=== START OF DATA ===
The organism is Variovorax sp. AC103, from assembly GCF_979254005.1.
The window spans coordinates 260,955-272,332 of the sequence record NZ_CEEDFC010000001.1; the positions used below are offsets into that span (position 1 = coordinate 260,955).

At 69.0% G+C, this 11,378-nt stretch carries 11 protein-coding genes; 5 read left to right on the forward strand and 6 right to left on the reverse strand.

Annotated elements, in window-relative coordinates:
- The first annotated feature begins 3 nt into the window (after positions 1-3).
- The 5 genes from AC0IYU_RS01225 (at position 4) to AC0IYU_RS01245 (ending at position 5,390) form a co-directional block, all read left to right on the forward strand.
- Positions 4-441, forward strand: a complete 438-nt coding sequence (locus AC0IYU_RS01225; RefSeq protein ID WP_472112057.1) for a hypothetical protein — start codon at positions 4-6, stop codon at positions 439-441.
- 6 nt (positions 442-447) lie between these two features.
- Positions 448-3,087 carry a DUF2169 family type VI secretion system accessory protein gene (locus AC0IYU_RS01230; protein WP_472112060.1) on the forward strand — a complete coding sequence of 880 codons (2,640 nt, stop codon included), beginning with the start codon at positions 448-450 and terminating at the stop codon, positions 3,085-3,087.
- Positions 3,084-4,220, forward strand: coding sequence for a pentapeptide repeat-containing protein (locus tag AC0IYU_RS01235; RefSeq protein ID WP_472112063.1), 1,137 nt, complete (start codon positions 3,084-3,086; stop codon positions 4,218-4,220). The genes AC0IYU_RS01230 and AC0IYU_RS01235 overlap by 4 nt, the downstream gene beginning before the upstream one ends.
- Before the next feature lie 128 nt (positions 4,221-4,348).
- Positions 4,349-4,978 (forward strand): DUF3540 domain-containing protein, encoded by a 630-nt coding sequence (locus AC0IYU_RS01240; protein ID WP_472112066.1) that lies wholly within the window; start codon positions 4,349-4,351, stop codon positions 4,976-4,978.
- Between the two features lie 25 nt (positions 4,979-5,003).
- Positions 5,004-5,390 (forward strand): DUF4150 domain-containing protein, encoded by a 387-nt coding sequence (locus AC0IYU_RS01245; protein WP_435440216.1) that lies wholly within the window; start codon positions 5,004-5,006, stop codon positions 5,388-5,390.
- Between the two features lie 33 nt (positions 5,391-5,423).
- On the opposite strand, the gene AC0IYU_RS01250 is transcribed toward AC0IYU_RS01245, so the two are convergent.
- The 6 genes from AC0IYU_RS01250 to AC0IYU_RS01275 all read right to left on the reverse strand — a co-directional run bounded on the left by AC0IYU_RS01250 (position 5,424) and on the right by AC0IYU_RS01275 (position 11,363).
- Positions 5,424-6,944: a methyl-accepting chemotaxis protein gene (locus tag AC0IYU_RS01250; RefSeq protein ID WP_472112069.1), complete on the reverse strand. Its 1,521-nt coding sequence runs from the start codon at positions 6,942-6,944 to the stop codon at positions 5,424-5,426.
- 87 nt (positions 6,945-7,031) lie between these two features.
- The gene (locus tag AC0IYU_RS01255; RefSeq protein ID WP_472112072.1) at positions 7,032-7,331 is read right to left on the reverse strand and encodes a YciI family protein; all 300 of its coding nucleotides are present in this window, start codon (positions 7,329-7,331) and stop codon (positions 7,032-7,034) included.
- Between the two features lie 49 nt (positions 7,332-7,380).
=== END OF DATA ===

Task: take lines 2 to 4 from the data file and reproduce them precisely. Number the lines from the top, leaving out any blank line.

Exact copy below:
The window spans coordinates 260,955-272,332 of the sequence record NZ_CEEDFC010000001.1; the positions used below are offsets into that span (position 1 = coordinate 260,955).

At 69.0% G+C, this 11,378-nt stretch carries 11 protein-coding genes; 5 read left to right on the forward strand and 6 right to left on the reverse strand.

Annotated elements, in window-relative coordinates: